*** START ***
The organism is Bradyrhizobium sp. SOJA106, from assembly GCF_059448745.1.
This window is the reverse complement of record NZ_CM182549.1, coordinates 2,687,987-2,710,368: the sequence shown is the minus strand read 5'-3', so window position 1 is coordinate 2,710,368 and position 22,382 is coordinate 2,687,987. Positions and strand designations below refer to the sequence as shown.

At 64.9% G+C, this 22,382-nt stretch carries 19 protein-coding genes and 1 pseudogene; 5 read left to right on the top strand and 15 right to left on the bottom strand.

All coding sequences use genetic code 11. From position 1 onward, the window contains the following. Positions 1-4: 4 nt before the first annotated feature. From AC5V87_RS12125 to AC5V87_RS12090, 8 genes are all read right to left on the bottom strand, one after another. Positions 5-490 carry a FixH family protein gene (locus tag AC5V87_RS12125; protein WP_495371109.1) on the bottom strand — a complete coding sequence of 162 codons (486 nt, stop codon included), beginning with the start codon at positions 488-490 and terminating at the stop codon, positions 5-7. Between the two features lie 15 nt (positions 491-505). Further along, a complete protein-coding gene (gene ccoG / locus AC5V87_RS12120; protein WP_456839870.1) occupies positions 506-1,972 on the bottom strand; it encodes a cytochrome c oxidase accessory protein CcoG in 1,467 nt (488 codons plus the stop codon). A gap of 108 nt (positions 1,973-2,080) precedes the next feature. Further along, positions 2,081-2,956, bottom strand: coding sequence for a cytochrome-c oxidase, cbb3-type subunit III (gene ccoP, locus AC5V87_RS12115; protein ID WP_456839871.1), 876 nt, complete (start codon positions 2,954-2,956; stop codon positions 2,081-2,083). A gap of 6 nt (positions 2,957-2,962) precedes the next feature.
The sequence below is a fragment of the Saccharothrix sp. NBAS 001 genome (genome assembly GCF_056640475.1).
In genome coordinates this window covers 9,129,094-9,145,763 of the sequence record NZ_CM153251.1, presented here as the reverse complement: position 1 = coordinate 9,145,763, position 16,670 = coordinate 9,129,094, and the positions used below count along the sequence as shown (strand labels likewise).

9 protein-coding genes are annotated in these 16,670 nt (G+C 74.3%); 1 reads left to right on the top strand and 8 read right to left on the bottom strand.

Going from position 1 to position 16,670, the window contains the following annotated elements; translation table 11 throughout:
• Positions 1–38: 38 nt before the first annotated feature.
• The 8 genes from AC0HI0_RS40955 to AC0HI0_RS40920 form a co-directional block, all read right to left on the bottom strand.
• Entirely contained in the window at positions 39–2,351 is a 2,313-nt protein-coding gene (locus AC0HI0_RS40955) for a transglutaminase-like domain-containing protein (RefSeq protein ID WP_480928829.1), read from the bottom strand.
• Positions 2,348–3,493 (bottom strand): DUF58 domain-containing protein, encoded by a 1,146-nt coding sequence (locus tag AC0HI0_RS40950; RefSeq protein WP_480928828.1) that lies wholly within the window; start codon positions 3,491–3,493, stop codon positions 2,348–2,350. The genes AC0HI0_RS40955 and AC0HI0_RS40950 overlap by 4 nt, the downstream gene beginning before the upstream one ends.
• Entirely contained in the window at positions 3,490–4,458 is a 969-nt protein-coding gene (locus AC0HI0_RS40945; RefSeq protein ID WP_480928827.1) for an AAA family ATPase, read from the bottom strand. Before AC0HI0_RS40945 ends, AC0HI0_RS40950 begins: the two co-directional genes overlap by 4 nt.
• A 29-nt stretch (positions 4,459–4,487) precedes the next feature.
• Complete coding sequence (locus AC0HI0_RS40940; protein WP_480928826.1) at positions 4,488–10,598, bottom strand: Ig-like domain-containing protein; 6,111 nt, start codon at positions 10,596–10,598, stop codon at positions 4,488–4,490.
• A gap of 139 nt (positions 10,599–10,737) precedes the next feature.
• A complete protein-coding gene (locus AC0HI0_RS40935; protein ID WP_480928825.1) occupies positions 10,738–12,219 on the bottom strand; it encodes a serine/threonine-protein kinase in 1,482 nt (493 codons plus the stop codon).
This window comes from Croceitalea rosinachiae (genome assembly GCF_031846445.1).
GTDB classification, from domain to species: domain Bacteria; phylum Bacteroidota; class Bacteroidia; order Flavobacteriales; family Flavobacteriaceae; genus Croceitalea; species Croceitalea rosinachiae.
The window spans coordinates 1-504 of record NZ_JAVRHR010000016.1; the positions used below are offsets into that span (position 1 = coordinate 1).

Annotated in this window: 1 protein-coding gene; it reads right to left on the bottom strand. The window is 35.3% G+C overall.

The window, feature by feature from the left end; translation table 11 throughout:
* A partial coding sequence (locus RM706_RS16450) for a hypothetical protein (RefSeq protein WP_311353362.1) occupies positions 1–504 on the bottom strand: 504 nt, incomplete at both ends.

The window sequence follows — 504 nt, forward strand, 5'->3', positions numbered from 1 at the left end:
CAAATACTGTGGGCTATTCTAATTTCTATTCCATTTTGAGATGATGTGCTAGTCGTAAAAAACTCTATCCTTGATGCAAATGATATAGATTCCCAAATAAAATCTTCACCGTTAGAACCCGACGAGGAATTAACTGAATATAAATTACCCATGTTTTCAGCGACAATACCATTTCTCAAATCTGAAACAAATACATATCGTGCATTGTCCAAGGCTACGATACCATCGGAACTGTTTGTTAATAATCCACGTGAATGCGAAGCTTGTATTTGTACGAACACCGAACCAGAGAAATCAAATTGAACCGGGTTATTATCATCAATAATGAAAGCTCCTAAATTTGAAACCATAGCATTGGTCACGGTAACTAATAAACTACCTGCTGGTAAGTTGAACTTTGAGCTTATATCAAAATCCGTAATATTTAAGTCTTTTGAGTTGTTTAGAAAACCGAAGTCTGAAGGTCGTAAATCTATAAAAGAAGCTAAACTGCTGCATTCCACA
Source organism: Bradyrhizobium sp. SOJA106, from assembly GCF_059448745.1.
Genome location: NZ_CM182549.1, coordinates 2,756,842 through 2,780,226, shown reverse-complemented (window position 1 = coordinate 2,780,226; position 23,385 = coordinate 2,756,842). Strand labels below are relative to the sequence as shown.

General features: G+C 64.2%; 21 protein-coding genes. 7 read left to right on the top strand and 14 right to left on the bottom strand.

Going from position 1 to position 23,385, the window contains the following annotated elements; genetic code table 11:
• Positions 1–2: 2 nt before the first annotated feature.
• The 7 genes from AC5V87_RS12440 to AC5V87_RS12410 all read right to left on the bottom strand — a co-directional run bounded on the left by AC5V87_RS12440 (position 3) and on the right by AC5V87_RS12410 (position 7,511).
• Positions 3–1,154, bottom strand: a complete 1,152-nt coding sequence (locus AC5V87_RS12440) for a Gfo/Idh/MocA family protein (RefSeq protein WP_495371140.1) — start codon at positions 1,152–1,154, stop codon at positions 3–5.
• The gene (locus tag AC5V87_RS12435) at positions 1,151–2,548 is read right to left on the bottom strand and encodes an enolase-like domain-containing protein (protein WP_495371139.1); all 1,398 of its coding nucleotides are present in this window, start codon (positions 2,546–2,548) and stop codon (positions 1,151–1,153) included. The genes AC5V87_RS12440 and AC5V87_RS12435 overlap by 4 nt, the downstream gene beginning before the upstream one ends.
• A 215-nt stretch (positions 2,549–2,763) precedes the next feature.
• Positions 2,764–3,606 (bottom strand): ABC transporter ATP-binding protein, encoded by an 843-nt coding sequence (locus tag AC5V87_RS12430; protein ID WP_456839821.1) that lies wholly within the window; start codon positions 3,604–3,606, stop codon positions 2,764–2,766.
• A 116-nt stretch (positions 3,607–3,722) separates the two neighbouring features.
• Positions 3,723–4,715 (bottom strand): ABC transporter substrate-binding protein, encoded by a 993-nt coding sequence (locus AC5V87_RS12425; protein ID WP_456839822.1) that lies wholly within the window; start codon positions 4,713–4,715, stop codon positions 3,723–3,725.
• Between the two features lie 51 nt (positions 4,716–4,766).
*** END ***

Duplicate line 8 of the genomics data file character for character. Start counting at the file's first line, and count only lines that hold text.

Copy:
Going from position 1 to position 16,670, the window contains the following annotated elements; translation table 11 throughout: